OSLO (Reuters) – Shares in Norwegian bank DNB plunged more than 6% on Friday after the country’s white-collar crime unit launched an investigation into its handling of payments to Namibia from Iceland’s biggest fishing company.
The fishing firm, Samherji, and DNB, Norway’s biggest bank, have both denied wrongdoing.
The investigation follows a report by Iceland’s public broadcaster this month that said the fishing company had made illicit payments worth millions of dollars to secure fishing quotas in Namibia.
Namibia’s biggest corruption scandal has led to the arrest of its former justice and fisheries ministers and cast a shadow over the country’s ruling party ahead of this week’s presidential and parliamentary elections.
On Friday, a Namibian magistrate ruled that former justice minister Sakeus Shanghala and former fisheries minister Bernardt Esau, who were arrested along with four others, would stay in jail over the weekend ahead of their bail application on Monday.
The six are charged with money laundering, fraud and corruptly using state office to obtain gratifications.
The two South African lawyers representing the six were also arrested on Friday for entering Namibia illegally. They pled guilty, paid a N$10,000 ($680) fine and were released.
“They testified under oath that they were not threatened or forced to plead guilty,” said advocate Esi Schimming-Chase.
The lawyers, Mike Hellens and Dawie Joubert, have previously represented former South African President Jacob Zuma in various cases linked to government mismanagement.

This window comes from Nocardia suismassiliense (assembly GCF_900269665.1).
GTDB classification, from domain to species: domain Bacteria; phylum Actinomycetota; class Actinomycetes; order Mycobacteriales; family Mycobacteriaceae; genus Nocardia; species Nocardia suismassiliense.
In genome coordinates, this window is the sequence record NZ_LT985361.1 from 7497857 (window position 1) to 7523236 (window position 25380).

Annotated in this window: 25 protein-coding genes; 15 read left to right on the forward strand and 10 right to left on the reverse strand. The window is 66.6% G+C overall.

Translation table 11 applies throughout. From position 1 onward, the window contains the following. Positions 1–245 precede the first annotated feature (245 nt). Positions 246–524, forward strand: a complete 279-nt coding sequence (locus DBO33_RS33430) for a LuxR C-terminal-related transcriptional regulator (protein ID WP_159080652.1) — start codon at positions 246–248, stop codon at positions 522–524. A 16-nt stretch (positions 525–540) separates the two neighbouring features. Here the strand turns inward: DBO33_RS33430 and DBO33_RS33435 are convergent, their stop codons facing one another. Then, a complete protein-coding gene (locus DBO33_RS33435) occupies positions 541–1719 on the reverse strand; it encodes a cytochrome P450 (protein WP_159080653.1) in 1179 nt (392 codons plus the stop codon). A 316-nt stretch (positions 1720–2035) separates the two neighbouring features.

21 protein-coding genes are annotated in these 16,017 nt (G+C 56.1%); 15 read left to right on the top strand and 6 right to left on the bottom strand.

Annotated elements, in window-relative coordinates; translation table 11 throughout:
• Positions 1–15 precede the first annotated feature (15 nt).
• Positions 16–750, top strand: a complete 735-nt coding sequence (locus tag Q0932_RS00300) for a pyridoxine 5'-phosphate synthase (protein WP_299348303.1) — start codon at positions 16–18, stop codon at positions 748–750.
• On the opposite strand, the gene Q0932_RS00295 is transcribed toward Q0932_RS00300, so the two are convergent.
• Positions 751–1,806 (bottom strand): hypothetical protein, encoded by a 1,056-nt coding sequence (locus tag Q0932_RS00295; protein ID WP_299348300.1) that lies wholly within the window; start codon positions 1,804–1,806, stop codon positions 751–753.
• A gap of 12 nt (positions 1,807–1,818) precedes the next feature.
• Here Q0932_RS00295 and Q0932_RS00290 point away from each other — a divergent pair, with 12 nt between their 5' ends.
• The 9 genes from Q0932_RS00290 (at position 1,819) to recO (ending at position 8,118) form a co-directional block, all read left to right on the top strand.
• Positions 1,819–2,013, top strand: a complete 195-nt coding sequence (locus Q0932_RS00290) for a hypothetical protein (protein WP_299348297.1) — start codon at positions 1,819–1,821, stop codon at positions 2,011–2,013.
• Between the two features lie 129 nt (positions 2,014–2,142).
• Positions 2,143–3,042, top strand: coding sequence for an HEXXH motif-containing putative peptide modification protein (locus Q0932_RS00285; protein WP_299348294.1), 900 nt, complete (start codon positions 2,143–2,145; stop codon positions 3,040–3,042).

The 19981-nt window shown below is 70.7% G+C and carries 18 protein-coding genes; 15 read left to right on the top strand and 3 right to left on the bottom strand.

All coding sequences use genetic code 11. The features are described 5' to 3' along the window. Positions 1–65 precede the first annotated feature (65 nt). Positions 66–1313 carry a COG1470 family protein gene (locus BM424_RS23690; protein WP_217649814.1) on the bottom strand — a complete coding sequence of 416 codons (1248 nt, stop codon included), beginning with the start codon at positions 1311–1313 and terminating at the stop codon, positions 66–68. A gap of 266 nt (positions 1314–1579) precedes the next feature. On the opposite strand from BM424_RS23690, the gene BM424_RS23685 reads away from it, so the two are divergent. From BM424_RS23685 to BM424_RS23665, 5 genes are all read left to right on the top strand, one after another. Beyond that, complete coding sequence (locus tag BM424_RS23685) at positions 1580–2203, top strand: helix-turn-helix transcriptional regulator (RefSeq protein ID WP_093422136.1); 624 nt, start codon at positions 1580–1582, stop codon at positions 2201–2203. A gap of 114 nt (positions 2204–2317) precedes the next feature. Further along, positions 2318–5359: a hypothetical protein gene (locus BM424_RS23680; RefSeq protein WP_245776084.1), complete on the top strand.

Long regarded as only a minor risk issue for Nordic banks, economic crime has become a major concern over the past two years after money laundering scandals at Danske Bank and Swedbank.
While shares in Danske and Swedbank have plunged since 2017, falling by 65% and 47% respectively, DNB has traded near its record high in recent months and is still only 11% off its 2019 peak hit on Oct. 28.
The investigation is still in an early phase, Norwegian police said.
Separately, Sweden’s central bank said on Thursday that the International Monetary Fund would examine efforts by Nordic banks and regulators to stop money laundering in Baltic countries.
($1 = 14.7080 Namibian dollars)
Reporting by Terje Solsvik; Additional reporting by Nyasha Nyaungwa in Windhoek; Editing by David Goodman and David Clarke